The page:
Solovay proved that from ZFC + existence of an inaccessible cardinal there is a model of ZF + DC + LM, where LM is "every set of reals is Lebesgue measurable."
If we instead start from ZFC + existence of $n$ inaccessible cardinals, does a construction like Solovay's give a model of ZF + DC + LM + existence of at least $n-1$ inaccessible cardinals?
I believe the answer is yes, but I am a complete novice in this area, so I am unsure. The sketch of an argument I have in mind is the following:
Solovay starts by taking the Levy collapse $V[G]$ for a generic $G$ that collapses all cardinals less than the first inaccessible $\kappa$ to $\omega$. I believe this preserves the other inaccessible cardinals. (Actually, I guess it even preserves $\kappa$?)
One can then pass to the inner model $L(R)$, where the desired result holds. (Kanamori points out that this is different than Solovay's original argument, but that it also works). But inaccessible cardinals are downward absolute so we still have at least $(n-1)$ inaccessible cardinals in $L(R)$. (Right?)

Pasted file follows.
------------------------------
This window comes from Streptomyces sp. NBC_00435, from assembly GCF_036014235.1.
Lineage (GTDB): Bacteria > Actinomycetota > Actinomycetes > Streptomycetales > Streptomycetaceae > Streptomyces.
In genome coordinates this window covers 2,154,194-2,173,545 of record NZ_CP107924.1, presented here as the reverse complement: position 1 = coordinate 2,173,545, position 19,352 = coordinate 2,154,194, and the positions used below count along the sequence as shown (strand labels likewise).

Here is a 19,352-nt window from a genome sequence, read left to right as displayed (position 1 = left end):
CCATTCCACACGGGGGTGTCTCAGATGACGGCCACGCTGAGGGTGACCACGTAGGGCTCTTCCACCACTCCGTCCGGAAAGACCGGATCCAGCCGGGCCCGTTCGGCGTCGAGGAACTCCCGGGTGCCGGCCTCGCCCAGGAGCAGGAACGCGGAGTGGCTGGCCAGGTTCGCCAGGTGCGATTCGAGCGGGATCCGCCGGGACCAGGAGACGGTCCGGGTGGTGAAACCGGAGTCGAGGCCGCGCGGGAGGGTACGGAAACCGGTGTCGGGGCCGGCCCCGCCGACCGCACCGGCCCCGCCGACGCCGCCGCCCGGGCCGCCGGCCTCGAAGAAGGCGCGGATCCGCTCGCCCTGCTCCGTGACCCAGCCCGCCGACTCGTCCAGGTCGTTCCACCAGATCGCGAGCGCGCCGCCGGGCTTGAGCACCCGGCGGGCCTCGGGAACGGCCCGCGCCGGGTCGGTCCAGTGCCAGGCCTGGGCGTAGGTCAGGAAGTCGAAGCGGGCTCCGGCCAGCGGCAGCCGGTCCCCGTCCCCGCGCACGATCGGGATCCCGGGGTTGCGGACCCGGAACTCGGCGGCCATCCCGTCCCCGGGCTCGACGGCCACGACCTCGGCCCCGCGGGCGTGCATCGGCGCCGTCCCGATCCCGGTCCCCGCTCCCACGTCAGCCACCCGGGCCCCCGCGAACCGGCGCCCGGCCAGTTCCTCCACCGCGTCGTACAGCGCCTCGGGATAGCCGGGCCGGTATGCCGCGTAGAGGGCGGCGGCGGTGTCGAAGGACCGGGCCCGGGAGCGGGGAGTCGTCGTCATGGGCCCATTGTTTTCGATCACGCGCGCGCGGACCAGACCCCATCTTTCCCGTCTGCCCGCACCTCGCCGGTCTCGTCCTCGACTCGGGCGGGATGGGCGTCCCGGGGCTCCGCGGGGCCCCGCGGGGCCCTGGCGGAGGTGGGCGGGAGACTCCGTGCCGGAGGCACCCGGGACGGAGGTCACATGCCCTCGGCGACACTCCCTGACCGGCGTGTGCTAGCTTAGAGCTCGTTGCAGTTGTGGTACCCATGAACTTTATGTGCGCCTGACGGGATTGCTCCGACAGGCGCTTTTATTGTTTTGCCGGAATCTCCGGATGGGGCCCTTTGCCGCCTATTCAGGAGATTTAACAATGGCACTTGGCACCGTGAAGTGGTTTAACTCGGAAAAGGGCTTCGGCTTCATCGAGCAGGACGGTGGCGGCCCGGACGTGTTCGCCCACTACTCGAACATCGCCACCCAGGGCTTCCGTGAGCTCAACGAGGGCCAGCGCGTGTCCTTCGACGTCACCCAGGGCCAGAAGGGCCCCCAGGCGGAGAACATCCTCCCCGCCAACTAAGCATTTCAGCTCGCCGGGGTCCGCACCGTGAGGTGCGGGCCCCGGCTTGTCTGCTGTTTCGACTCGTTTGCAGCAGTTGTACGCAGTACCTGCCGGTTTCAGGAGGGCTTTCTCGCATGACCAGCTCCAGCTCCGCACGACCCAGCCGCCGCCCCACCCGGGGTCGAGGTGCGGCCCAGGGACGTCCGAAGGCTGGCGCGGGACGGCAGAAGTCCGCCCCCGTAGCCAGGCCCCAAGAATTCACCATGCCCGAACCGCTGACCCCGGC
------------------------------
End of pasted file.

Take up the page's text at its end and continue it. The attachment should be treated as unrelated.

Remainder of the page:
I understand that there are different notions of inaccessibility in a setting without choice, so I guess I should clarify that what I'm really after is something that would give me (several) Grothendieck universe(s). The reason is that it seems that a significant amount of measure theory and analysis can be done with ZF + DC (e.g. as in Fremlin's book), but in some other fields it is a technical convenience to be able to have Grothendieck universes.
Sorry if the question is rather naive/confused. I mainly want to use this result as a black box given the considerable prerequisites (which are admittedly rather fascinating!).
This question seems to be partially addressed by Asaf Karagila's answer to Implications of existence of two inaccessible cardinals? but I'm not completely certain.